National Museum of Scotland welcomes whisky display
The National Museum of Scotland has unveiled a new display inspired by the country’s admiration of contemporary whisky.
The collection will also represent the importance of Scotland’s production of contemporary whisky, with the spirit being the UK’s largest food and drinks export, reaching 166 international markets.
Read more on whisky export statistics here: Scotch whisky exports rise by £4.5b in 2021
What’s in the collection?
The exhibit will include bottles of rare contemporary whiskies, a backpack from a collaboration between the Isle of Jura Distillery and accessories brand Trakke, a 25ml measure created by Skye-based potter Katharina Lenz for Torabhaig Distiller and a pewter hip flask.
In total, there will be 14 pieces on display. Many of these are unique stand-alone pieces that have materials sourced from areas all over Scotland.
The idea behind the collection
The premise behind the display was to show how important this generation of whisky manufacturing is for those who will follow next. By collecting pieces from the Scottish Borders to the islands of the Inner Hebrides and Thurso, the most northern town on the British mainland they are showing the unity in the country that allows the current industry to thrive. It will also show the relationship between distilleries and Scottish makers.
Laura Scoobie, a doctoral researcher at the University of Edinburgh and the National Museum of Scotland, was the figure that pulled this idea together. She said she wanted it to “not only provide an insight into one of our leading industries but reveal a picture of Scotland in the early 21st century that will now be preserved for generations to come”.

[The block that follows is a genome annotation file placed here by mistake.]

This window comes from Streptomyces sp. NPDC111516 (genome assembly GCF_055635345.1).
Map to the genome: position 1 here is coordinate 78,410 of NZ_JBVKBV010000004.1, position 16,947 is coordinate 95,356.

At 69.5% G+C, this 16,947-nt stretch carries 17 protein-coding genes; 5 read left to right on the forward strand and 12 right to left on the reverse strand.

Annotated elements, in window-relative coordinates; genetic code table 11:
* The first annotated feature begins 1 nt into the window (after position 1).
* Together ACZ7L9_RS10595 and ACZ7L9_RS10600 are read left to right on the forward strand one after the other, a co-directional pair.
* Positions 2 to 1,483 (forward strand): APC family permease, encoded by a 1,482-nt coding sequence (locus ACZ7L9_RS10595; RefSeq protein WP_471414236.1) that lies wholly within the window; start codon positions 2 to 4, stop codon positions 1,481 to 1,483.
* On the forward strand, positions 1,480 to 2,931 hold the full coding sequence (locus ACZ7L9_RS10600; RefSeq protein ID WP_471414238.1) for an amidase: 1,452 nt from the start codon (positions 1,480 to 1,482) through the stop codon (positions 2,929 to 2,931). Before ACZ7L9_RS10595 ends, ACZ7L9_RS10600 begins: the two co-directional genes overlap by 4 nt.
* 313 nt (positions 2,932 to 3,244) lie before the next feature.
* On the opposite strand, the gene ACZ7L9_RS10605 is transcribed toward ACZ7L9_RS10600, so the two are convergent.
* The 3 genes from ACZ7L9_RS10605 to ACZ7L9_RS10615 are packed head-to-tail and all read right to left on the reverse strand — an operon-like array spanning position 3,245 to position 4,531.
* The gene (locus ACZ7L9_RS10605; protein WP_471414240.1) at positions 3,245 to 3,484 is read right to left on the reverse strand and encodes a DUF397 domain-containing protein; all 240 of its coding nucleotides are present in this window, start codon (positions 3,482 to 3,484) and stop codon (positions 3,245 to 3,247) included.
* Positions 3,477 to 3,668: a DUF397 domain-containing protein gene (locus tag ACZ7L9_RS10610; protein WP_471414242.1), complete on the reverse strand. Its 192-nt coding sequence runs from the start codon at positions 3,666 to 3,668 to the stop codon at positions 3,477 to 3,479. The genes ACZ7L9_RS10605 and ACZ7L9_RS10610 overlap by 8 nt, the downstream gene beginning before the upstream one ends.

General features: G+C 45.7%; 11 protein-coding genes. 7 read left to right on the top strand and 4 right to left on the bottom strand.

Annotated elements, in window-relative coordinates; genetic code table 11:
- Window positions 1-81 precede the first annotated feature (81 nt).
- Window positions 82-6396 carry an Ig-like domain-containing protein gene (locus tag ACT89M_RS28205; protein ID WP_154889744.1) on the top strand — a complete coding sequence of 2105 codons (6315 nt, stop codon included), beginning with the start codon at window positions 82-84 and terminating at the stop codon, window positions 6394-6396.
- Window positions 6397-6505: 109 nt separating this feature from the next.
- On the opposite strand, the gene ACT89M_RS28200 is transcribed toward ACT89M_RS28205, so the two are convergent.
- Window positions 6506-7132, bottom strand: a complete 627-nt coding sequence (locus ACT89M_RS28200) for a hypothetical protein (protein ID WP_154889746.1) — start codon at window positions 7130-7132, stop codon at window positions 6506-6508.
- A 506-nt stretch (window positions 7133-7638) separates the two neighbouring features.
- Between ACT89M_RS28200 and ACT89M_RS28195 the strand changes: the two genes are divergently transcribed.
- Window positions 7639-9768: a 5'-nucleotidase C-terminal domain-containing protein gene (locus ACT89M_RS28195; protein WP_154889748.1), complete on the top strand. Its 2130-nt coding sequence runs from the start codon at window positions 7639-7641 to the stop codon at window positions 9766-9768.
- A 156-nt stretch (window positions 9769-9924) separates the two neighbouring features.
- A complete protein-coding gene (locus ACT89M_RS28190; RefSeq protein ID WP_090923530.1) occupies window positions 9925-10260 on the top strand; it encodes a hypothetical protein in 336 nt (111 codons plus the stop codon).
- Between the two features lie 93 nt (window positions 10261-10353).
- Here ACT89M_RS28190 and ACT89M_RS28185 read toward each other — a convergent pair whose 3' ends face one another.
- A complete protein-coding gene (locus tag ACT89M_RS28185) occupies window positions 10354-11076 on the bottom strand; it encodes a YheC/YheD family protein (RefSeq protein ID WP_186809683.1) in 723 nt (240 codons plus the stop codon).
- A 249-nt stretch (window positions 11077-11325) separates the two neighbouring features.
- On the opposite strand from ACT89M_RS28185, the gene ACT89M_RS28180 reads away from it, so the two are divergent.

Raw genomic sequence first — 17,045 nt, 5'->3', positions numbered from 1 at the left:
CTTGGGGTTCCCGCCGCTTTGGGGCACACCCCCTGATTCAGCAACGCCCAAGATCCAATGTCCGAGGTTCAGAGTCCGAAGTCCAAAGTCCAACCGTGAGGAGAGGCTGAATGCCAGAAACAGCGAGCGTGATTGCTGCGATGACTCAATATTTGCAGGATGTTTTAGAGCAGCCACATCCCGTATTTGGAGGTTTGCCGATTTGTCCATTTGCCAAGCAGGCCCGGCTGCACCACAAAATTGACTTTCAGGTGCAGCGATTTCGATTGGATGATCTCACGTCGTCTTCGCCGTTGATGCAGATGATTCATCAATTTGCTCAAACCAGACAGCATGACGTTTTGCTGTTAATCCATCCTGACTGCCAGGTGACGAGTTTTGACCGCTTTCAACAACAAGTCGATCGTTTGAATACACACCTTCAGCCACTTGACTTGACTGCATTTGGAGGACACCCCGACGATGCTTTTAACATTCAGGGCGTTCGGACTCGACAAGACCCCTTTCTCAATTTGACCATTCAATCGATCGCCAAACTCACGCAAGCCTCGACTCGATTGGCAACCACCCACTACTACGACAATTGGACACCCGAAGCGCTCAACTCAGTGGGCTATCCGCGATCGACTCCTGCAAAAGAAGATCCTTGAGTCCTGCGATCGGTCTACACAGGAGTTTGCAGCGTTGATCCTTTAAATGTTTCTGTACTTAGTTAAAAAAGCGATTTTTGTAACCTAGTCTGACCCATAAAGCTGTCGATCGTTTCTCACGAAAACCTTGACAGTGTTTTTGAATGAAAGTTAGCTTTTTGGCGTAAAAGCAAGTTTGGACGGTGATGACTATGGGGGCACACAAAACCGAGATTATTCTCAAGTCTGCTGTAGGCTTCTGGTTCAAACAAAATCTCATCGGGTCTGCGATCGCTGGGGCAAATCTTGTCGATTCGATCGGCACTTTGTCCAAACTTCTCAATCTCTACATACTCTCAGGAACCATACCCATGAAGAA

Scoobie added, “I’m delighted to add such fascinating examples of material culture associated with contemporary Scottish whisky to the national collection, from actual bottles of whisky to surprising artistic responses from local makers.”
Through her, the museum has acquired bottled whiskies, packaging and other material spanning more than a decade of production.
What’s unique about contemporary whisky?
Whisky brands in the 21st century are travelling in a new direction. Practices are, for the first time, shifting towards sustainability. This year alone, we have noticed that many large-scale investments in this industry, such as the £30 million for GlenDronach and £88 million for Aberlour and Miltonduff, will go towards making these distilleries more environmentally conscious and energy efficient. Therefore, the whisky of today is more than a spirit to drink, but it is a product that can be made sustainably.
Another feature unique to contemporary whisky is the one-of-a-kind artwork that’s becoming more prevalent on bottles and packaging. This can be seen with the bottle from Isle of Raasay Distillery, which is part of the 14-piece collection. The bottle in question is textured with fossil details from the region’s geological topography.
With the exhibit being open to the public, we look forward to seeing all the unique designs on display.
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